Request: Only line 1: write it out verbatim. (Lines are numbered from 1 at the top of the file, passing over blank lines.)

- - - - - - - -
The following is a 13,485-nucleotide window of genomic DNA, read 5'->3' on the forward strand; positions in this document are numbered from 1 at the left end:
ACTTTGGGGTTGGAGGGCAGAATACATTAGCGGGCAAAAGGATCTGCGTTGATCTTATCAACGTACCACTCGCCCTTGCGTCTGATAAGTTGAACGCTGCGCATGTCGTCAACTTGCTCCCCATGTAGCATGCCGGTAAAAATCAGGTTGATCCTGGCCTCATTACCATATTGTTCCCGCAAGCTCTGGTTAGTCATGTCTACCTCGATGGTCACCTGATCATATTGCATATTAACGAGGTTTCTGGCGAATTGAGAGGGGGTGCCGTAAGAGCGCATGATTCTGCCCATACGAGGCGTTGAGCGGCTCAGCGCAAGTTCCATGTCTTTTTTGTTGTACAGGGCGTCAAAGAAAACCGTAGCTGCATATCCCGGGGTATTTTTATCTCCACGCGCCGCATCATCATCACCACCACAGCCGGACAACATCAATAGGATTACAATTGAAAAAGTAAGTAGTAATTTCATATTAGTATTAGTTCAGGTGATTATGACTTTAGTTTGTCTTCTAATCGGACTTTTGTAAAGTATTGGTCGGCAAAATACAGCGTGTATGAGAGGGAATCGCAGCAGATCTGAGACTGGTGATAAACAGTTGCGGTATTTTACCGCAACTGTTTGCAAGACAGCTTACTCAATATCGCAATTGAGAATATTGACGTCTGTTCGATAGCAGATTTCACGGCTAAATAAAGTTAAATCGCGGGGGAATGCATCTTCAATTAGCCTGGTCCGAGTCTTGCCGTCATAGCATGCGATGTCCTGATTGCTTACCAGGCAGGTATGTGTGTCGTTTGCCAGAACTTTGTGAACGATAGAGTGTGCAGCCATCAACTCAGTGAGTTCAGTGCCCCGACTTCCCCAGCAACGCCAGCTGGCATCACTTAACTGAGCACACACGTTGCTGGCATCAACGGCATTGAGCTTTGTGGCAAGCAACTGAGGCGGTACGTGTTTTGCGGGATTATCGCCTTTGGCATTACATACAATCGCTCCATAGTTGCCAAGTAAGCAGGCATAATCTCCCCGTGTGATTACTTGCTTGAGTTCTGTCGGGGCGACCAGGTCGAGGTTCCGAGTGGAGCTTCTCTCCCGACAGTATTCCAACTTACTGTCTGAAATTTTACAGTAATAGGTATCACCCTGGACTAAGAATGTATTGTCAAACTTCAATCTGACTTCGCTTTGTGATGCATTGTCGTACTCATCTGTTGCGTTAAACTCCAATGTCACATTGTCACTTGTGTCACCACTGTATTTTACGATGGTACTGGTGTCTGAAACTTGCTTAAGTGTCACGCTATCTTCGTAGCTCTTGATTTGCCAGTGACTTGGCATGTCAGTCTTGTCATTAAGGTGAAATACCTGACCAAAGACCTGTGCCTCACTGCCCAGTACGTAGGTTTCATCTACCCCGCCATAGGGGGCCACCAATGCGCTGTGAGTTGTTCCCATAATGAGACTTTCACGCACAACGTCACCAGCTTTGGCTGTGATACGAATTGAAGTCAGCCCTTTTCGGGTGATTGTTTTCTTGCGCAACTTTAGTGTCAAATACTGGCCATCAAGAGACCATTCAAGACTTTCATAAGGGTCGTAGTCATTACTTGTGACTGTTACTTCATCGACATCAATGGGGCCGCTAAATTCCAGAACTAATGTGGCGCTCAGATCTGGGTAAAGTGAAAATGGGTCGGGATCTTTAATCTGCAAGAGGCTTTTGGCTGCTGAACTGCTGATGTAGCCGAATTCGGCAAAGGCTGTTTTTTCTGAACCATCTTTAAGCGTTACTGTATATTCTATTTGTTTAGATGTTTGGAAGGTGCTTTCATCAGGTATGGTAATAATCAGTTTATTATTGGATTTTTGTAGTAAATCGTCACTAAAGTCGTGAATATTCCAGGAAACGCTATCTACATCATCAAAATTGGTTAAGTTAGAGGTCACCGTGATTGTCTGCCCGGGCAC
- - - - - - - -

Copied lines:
The following is a 13,485-nucleotide window of genomic DNA, read 5'->3' on the forward strand; positions in this document are numbered from 1 at the left end: